Etc. -- William Randall Jr. lost and found (3 articles)
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A lightly edited transcription of a page 1 article in the 27 Oct 1910 issue of the Simcoe Reformer.

Lost in New Ontario Forest

Mr. Wm. Randall, a farmer living in Charlotteville, heard yesterday that his elder son, William Jr., was lost in the woods near the town of Charlton, New Ontario.

Last Saturday morning, the young man, aged 23 years, went out shooting with a party of friends, got separated from them, and has not been heard of since.

A younger son of Mr. Randall, John, left for Charlton this morning, to help in the search for his brother.

Wm. Randall has for the past two years been working for Mr. James Ryckman in the northern town.

Writing from Charlton, the Globe's correspondent stated that on Monday he was preparing to go with a party of 29 men to search for the lost young man.

The manager of the Government road had also arranged to have 10 men meet the party on the way up to assist in the search.

The whole district is exercised over the occurrence and it is feared that the missing man met with some accident.

Later: A party returned on Tuesday evening from Kushog Lake, after an unsuccessful search and a much larger party continued the search yesterday.

A lightly edited transcription of a page 7 article in the 3 Nov 1910 issue of the Simcoe Reformer.

Wandered in Woods for 
Four Nights and Five Days

Lost the major part of a week, one foot frozen, nothing to eat but tobacco and winter-green, wet to the skin twice by falling into rivers, and endless wandering in wet and snowy weather. Such is the tale in brief of the recent experiences of William Randall Jr. of Charlotteville, who had gone out shooting and got separated from his companions.

On Saturday morning, 22 Oct 1910, he left camp, having a .303 rifle and 19 cartridges. He shot at a moose and missed him, and started to pursue the animal without noticing where he was going. and as night came on he could not find his way back.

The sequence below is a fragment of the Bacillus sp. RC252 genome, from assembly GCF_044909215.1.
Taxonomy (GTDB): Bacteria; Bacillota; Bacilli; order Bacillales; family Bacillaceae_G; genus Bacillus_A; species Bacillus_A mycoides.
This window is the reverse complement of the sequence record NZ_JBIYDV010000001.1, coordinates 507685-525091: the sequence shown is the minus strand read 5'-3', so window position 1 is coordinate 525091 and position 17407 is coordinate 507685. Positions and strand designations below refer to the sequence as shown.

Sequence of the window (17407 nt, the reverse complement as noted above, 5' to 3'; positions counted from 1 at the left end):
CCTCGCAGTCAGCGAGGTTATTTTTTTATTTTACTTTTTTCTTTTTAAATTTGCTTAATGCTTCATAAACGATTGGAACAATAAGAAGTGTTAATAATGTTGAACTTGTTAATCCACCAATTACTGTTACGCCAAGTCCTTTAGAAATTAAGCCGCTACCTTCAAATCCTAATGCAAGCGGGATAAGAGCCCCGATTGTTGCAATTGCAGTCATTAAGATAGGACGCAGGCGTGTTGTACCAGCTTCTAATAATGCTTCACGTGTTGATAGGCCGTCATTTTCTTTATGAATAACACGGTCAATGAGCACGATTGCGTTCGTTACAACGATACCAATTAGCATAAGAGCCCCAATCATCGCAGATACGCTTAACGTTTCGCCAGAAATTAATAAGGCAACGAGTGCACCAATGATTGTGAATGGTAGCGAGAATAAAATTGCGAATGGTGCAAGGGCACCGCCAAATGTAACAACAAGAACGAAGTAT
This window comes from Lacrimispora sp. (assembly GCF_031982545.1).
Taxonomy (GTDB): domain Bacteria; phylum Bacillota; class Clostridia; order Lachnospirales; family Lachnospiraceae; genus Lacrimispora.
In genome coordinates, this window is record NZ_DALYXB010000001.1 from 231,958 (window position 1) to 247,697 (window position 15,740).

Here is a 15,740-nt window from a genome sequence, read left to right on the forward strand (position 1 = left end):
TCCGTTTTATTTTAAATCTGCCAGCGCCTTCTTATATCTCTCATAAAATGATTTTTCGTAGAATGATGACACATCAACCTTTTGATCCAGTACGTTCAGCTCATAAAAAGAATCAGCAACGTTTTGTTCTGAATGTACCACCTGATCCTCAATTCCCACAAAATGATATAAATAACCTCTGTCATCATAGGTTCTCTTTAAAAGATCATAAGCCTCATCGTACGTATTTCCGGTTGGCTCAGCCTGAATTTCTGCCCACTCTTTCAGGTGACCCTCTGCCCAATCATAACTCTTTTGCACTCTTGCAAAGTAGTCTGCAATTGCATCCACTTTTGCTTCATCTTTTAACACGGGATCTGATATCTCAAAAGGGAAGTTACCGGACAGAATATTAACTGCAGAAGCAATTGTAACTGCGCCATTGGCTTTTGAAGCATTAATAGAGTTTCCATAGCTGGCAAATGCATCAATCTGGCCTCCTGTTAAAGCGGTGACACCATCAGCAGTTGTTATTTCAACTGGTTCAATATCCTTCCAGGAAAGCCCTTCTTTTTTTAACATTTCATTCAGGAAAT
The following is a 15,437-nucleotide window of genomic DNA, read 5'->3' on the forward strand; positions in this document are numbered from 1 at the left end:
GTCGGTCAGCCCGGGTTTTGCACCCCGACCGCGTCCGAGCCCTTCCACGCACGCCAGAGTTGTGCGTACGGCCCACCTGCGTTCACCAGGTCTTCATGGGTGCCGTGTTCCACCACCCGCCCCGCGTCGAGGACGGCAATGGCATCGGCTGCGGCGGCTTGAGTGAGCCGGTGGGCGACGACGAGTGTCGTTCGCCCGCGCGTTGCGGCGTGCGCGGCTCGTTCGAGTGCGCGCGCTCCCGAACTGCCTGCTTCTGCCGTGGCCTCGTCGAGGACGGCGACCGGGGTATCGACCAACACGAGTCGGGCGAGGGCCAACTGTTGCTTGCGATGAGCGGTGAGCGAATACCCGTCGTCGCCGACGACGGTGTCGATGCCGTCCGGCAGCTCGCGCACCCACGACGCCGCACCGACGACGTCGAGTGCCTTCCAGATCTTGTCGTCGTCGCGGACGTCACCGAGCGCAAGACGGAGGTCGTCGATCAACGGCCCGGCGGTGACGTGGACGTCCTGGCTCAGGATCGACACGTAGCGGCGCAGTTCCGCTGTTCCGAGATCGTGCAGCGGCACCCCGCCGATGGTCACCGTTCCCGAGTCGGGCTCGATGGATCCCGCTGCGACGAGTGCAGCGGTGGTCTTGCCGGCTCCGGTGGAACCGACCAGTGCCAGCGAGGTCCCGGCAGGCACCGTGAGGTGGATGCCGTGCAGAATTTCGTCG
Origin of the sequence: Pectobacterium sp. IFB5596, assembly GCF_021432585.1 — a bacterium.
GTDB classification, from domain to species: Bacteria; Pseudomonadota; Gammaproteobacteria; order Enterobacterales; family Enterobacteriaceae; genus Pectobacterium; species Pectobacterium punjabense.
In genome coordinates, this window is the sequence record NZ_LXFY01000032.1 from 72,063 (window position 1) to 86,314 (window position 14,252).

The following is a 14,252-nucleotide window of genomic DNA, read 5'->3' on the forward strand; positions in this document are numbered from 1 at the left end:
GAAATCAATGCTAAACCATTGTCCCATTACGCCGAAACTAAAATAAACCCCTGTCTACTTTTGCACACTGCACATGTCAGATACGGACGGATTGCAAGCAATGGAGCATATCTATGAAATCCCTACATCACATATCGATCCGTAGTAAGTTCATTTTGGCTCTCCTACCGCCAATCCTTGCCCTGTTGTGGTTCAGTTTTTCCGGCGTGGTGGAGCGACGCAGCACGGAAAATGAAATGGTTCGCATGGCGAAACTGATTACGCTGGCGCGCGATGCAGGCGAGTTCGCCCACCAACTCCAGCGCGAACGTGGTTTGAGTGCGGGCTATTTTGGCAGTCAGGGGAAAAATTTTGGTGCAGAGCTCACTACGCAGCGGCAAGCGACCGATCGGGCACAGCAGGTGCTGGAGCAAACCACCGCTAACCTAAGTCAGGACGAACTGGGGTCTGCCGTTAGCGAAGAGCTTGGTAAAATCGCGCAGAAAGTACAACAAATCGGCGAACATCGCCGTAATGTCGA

That night he fired all his cartridges in signals and so his rifle was of no further use to him.

He slept out that night, and on rising the next morning found his clothing was frozen stiff.

His only food was the tobacco he had carried with him and winter-green leaves. Although he did not feel much hunger after this, he steadily grew weaker.

He kept on his travels, always seeking to find his way back to his starting point. Day after day this was practically the whole of his existence, a perpetual search for an outlet from the wilderness in which he was lost.

Tuesday night was one of severe cold and henceforth he had to drag his right leg, now useless. Again and again he fell down, only to struggle to his feet to continue his weary way.

At last, on Wednesday, he got back to the neighborhood of his start, and crawled into a cabin, where he was found.

Medical help was procured, and it was found that his foot could be saved, although 12 hours more would have meant its amputation.

A transcription of a page 7 item from the 10 Nov 1910 issue of the Simcoe Reformer.

A despatch from Charloton says that Wm. Randall who experienced such hardships when lost in the forest, had to undergo an operation removing the frost-bitten toes of one foot.

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